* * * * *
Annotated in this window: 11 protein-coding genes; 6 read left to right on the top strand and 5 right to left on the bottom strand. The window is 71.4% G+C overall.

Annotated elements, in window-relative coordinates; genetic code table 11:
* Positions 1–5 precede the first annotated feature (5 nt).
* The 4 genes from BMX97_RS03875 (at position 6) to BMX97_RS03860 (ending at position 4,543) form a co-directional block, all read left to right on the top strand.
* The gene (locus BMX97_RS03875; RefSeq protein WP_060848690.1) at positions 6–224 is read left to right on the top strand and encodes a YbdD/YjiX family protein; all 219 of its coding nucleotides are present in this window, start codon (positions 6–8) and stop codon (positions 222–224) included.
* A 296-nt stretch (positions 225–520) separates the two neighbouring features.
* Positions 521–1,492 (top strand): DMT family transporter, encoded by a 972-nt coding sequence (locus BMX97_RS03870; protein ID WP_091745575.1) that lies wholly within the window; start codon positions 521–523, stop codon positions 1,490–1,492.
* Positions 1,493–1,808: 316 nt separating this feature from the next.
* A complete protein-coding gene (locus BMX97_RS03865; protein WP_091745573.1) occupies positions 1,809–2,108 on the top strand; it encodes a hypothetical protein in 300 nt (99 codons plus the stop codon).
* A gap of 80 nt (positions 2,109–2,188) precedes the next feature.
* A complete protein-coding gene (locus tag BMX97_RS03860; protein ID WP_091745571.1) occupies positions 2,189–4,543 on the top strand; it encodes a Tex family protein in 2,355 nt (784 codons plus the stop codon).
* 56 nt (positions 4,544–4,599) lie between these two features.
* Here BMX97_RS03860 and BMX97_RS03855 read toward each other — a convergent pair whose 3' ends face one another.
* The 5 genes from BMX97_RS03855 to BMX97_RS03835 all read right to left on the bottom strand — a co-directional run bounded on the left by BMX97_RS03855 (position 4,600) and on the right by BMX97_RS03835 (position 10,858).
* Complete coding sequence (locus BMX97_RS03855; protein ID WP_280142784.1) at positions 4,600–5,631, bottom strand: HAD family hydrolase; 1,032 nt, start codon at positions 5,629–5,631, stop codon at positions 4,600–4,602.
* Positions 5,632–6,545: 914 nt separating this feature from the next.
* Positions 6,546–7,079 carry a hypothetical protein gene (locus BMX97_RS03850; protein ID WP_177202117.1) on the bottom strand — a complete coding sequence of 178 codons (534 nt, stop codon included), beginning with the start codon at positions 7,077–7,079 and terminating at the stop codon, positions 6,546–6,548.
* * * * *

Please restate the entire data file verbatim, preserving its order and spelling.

Annotated in this window: 11 protein-coding genes; 6 read left to right on the top strand and 5 right to left on the bottom strand. The window is 71.4% G+C overall.

Annotated elements, in window-relative coordinates; genetic code table 11:
* Positions 1–5 precede the first annotated feature (5 nt).
* The 4 genes from BMX97_RS03875 (at position 6) to BMX97_RS03860 (ending at position 4,543) form a co-directional block, all read left to right on the top strand.
* The gene (locus BMX97_RS03875; RefSeq protein WP_060848690.1) at positions 6–224 is read left to right on the top strand and encodes a YbdD/YjiX family protein; all 219 of its coding nucleotides are present in this window, start codon (positions 6–8) and stop codon (positions 222–224) included.
* A 296-nt stretch (positions 225–520) separates the two neighbouring features.
* Positions 521–1,492 (top strand): DMT family transporter, encoded by a 972-nt coding sequence (locus BMX97_RS03870; protein ID WP_091745575.1) that lies wholly within the window; start codon positions 521–523, stop codon positions 1,490–1,492.
* Positions 1,493–1,808: 316 nt separating this feature from the next.
* A complete protein-coding gene (locus BMX97_RS03865; protein WP_091745573.1) occupies positions 1,809–2,108 on the top strand; it encodes a hypothetical protein in 300 nt (99 codons plus the stop codon).
* A gap of 80 nt (positions 2,109–2,188) precedes the next feature.
* A complete protein-coding gene (locus tag BMX97_RS03860; protein ID WP_091745571.1) occupies positions 2,189–4,543 on the top strand; it encodes a Tex family protein in 2,355 nt (784 codons plus the stop codon).
* 56 nt (positions 4,544–4,599) lie between these two features.
* Here BMX97_RS03860 and BMX97_RS03855 read toward each other — a convergent pair whose 3' ends face one another.
* The 5 genes from BMX97_RS03855 to BMX97_RS03835 all read right to left on the bottom strand — a co-directional run bounded on the left by BMX97_RS03855 (position 4,600) and on the right by BMX97_RS03835 (position 10,858).
* Complete coding sequence (locus BMX97_RS03855; protein ID WP_280142784.1) at positions 4,600–5,631, bottom strand: HAD family hydrolase; 1,032 nt, start codon at positions 5,629–5,631, stop codon at positions 4,600–4,602.
* Positions 5,632–6,545: 914 nt separating this feature from the next.
* Positions 6,546–7,079 carry a hypothetical protein gene (locus BMX97_RS03850; protein ID WP_177202117.1) on the bottom strand — a complete coding sequence of 178 codons (534 nt, stop codon included), beginning with the start codon at positions 7,077–7,079 and terminating at the stop codon, positions 6,546–6,548.